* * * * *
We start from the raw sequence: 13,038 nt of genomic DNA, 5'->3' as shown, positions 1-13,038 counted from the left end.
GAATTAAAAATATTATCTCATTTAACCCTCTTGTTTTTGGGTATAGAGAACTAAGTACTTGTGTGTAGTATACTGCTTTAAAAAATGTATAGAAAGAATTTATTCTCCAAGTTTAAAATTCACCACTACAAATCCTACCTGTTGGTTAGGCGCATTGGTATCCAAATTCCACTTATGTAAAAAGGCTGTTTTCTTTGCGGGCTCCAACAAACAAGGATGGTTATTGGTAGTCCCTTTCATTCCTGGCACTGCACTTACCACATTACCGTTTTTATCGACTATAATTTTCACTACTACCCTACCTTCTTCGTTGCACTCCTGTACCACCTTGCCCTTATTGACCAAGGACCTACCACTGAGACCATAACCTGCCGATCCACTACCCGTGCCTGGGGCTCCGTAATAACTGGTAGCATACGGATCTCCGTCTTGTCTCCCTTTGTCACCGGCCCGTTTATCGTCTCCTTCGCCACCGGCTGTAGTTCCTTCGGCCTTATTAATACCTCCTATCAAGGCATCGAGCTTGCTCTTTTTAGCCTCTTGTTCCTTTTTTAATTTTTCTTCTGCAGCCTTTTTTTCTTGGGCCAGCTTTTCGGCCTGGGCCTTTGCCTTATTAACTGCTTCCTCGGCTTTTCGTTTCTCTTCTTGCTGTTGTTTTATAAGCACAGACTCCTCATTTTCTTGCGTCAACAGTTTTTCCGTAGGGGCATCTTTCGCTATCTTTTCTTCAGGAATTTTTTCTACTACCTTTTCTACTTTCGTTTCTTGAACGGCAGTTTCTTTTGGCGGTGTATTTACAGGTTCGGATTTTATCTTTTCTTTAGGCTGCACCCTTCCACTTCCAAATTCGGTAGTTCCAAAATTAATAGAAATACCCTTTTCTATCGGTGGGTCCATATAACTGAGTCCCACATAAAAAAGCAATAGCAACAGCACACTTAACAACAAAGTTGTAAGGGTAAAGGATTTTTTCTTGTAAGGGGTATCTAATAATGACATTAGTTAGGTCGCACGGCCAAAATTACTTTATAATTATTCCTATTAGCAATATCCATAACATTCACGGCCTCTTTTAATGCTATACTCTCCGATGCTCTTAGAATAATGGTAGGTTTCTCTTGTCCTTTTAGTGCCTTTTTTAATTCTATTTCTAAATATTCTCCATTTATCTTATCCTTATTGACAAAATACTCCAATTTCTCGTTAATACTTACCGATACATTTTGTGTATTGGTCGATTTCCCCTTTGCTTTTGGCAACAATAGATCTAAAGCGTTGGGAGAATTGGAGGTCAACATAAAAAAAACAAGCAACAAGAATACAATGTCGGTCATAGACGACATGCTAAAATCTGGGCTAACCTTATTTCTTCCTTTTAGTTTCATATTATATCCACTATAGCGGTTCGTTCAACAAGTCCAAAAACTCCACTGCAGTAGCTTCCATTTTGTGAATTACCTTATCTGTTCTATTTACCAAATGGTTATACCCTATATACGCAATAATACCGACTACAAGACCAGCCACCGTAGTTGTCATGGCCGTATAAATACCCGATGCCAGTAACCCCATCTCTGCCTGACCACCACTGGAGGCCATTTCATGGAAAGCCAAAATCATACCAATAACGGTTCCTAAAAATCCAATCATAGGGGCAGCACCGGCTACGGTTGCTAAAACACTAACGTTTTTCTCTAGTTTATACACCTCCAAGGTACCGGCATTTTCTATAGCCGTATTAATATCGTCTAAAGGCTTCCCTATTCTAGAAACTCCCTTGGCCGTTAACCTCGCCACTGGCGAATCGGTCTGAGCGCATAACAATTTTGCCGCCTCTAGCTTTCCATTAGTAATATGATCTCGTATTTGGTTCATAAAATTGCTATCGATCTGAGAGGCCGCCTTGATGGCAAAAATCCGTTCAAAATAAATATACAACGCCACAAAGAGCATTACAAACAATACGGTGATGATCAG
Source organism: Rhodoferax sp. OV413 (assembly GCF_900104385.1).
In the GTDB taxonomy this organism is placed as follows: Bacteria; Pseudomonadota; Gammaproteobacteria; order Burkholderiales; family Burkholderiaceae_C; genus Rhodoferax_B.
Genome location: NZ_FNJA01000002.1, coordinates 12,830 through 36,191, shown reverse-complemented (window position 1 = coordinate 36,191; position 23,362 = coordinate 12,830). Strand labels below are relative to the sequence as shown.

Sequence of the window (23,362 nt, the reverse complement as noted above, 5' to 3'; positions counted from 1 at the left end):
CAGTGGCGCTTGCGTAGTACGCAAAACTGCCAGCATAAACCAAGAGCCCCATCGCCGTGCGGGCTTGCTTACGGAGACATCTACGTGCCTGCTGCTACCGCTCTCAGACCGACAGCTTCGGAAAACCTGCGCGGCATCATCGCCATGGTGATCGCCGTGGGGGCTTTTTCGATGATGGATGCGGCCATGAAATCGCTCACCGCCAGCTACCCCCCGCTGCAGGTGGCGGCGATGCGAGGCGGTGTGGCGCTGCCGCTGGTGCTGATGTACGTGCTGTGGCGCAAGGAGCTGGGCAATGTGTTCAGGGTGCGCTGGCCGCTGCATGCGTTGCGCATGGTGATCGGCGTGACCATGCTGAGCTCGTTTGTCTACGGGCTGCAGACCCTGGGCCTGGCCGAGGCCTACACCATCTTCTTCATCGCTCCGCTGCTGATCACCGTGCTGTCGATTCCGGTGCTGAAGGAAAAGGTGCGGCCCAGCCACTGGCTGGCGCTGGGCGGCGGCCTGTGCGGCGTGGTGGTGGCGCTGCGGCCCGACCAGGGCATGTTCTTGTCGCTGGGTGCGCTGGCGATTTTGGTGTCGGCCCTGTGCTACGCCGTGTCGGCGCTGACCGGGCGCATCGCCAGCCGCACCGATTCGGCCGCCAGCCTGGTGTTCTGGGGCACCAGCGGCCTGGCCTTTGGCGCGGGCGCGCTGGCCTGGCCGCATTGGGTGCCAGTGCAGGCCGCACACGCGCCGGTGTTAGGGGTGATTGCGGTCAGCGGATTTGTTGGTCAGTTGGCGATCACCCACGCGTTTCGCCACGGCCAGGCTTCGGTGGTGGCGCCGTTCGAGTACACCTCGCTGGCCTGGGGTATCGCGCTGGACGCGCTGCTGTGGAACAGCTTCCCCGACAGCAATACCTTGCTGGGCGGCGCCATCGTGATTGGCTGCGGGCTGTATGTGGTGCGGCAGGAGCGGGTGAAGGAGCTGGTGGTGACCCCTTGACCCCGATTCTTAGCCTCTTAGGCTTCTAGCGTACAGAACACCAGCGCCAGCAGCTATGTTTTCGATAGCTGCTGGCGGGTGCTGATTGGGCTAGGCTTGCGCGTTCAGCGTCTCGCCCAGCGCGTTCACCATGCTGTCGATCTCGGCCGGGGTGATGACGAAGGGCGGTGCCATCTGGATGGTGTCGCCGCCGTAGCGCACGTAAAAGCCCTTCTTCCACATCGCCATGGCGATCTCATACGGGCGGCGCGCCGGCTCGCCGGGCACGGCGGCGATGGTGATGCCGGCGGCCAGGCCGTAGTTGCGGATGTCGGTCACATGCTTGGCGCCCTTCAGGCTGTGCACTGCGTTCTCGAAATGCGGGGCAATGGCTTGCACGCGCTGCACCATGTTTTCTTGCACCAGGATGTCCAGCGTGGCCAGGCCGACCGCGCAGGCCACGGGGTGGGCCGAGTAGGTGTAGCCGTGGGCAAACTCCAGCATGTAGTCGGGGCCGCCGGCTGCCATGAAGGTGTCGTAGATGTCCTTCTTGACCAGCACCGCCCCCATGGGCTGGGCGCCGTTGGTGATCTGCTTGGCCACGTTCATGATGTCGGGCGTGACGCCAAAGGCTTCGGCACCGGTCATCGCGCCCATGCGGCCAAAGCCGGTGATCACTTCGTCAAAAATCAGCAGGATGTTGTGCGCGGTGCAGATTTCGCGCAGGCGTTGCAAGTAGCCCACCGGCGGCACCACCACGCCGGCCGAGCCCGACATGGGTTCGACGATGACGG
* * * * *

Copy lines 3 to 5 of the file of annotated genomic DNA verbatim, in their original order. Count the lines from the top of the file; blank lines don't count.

Source organism: Rhodoferax sp. OV413 (assembly GCF_900104385.1).
In the GTDB taxonomy this organism is placed as follows: Bacteria; Pseudomonadota; Gammaproteobacteria; order Burkholderiales; family Burkholderiaceae_C; genus Rhodoferax_B.
Genome location: NZ_FNJA01000002.1, coordinates 12,830 through 36,191, shown reverse-complemented (window position 1 = coordinate 36,191; position 23,362 = coordinate 12,830). Strand labels below are relative to the sequence as shown.